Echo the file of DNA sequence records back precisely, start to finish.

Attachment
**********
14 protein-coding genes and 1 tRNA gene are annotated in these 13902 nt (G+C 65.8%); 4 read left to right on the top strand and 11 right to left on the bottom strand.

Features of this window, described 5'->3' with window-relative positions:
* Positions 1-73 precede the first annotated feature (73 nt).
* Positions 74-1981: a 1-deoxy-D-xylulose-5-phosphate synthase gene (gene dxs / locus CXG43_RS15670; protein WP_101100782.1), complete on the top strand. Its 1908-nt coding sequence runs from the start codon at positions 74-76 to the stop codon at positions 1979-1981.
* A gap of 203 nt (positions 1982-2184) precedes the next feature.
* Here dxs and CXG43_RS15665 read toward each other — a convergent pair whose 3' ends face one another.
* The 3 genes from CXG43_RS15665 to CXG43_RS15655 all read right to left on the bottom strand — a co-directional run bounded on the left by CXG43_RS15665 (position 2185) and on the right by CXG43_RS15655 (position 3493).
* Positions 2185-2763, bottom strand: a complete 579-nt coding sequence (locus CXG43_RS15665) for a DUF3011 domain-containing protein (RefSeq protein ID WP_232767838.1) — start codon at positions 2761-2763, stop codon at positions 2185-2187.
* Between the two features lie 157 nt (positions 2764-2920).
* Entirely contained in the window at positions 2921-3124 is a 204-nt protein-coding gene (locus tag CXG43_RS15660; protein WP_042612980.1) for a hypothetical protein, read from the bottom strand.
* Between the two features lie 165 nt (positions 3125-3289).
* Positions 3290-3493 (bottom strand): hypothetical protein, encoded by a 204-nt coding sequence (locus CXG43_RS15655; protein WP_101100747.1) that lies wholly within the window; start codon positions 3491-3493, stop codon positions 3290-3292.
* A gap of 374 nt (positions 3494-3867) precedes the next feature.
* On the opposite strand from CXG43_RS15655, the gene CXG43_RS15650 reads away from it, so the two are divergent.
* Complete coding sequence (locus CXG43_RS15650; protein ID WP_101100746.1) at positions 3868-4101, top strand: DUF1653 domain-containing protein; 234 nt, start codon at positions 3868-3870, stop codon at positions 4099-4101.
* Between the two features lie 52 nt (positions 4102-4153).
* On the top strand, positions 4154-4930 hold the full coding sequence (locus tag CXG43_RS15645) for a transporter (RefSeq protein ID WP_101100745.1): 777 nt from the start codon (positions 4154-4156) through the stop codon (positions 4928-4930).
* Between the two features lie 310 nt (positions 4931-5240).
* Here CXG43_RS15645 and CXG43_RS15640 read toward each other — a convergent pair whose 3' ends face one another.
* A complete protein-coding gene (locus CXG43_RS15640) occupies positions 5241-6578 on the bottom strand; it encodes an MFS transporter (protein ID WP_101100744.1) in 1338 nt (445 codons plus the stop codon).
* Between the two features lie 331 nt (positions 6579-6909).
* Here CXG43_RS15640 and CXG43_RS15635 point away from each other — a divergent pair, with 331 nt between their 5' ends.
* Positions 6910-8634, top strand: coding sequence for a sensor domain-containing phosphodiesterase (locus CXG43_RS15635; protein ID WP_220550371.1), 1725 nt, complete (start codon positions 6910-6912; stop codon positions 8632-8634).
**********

14 protein-coding genes and 1 tRNA gene are annotated in these 13902 nt (G+C 65.8%); 4 read left to right on the top strand and 11 right to left on the bottom strand.

Features of this window, described 5'->3' with window-relative positions:
* Positions 1-73 precede the first annotated feature (73 nt).
* Positions 74-1981: a 1-deoxy-D-xylulose-5-phosphate synthase gene (gene dxs / locus CXG43_RS15670; protein WP_101100782.1), complete on the top strand. Its 1908-nt coding sequence runs from the start codon at positions 74-76 to the stop codon at positions 1979-1981.
* A gap of 203 nt (positions 1982-2184) precedes the next feature.
* Here dxs and CXG43_RS15665 read toward each other — a convergent pair whose 3' ends face one another.
* The 3 genes from CXG43_RS15665 to CXG43_RS15655 all read right to left on the bottom strand — a co-directional run bounded on the left by CXG43_RS15665 (position 2185) and on the right by CXG43_RS15655 (position 3493).
* Positions 2185-2763, bottom strand: a complete 579-nt coding sequence (locus CXG43_RS15665) for a DUF3011 domain-containing protein (RefSeq protein ID WP_232767838.1) — start codon at positions 2761-2763, stop codon at positions 2185-2187.
* Between the two features lie 157 nt (positions 2764-2920).
* Entirely contained in the window at positions 2921-3124 is a 204-nt protein-coding gene (locus tag CXG43_RS15660; protein WP_042612980.1) for a hypothetical protein, read from the bottom strand.
* Between the two features lie 165 nt (positions 3125-3289).
* Positions 3290-3493 (bottom strand): hypothetical protein, encoded by a 204-nt coding sequence (locus CXG43_RS15655; protein WP_101100747.1) that lies wholly within the window; start codon positions 3491-3493, stop codon positions 3290-3292.
* A gap of 374 nt (positions 3494-3867) precedes the next feature.
* On the opposite strand from CXG43_RS15655, the gene CXG43_RS15650 reads away from it, so the two are divergent.
* Complete coding sequence (locus CXG43_RS15650; protein ID WP_101100746.1) at positions 3868-4101, top strand: DUF1653 domain-containing protein; 234 nt, start codon at positions 3868-3870, stop codon at positions 4099-4101.
* Between the two features lie 52 nt (positions 4102-4153).
* On the top strand, positions 4154-4930 hold the full coding sequence (locus tag CXG43_RS15645) for a transporter (RefSeq protein ID WP_101100745.1): 777 nt from the start codon (positions 4154-4156) through the stop codon (positions 4928-4930).
* Between the two features lie 310 nt (positions 4931-5240).
* Here CXG43_RS15645 and CXG43_RS15640 read toward each other — a convergent pair whose 3' ends face one another.
* A complete protein-coding gene (locus CXG43_RS15640) occupies positions 5241-6578 on the bottom strand; it encodes an MFS transporter (protein ID WP_101100744.1) in 1338 nt (445 codons plus the stop codon).
* Between the two features lie 331 nt (positions 6579-6909).
* Here CXG43_RS15640 and CXG43_RS15635 point away from each other — a divergent pair, with 331 nt between their 5' ends.
* Positions 6910-8634, top strand: coding sequence for a sensor domain-containing phosphodiesterase (locus CXG43_RS15635; protein ID WP_220550371.1), 1725 nt, complete (start codon positions 6910-6912; stop codon positions 8632-8634).